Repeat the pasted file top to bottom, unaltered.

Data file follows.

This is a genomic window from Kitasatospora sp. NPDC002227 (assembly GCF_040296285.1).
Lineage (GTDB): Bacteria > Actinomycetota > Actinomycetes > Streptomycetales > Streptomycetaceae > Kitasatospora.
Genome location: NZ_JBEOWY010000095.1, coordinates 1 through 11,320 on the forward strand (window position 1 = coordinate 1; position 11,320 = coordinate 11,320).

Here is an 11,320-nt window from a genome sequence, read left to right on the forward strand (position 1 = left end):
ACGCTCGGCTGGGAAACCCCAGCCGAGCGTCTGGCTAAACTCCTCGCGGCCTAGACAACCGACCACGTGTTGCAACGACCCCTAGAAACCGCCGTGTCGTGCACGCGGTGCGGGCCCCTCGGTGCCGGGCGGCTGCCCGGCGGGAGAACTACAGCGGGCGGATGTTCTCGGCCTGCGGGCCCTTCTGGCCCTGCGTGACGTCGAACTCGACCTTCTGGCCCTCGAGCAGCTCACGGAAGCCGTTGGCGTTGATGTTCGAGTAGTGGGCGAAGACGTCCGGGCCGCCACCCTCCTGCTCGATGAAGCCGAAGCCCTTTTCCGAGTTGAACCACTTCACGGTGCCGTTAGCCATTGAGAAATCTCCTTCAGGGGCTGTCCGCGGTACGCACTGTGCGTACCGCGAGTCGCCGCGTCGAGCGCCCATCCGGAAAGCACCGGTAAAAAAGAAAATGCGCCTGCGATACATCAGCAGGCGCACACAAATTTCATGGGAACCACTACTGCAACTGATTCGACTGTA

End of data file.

This is a genomic window from Kitasatospora sp. NPDC002227 (assembly GCF_040296285.1).
Lineage (GTDB): Bacteria > Actinomycetota > Actinomycetes > Streptomycetales > Streptomycetaceae > Kitasatospora.
Genome location: NZ_JBEOWY010000095.1, coordinates 1 through 11,320 on the forward strand (window position 1 = coordinate 1; position 11,320 = coordinate 11,320).

Here is an 11,320-nt window from a genome sequence, read left to right on the forward strand (position 1 = left end):
ACGCTCGGCTGGGAAACCCCAGCCGAGCGTCTGGCTAAACTCCTCGCGGCCTAGACAACCGACCACGTGTTGCAACGACCCCTAGAAACCGCCGTGTCGTGCACGCGGTGCGGGCCCCTCGGTGCCGGGCGGCTGCCCGGCGGGAGAACTACAGCGGGCGGATGTTCTCGGCCTGCGGGCCCTTCTGGCCCTGCGTGACGTCGAACTCGACCTTCTGGCCCTCGAGCAGCTCACGGAAGCCGTTGGCGTTGATGTTCGAGTAGTGGGCGAAGACGTCCGGGCCGCCACCCTCCTGCTCGATGAAGCCGAAGCCCTTTTCCGAGTTGAACCACTTCACGGTGCCGTTAGCCATTGAGAAATCTCCTTCAGGGGCTGTCCGCGGTACGCACTGTGCGTACCGCGAGTCGCCGCGTCGAGCGCCCATCCGGAAAGCACCGGTAAAAAAGAAAATGCGCCTGCGATACATCAGCAGGCGCACACAAATTTCATGGGAACCACTACTGCAACTGATTCGACTGTA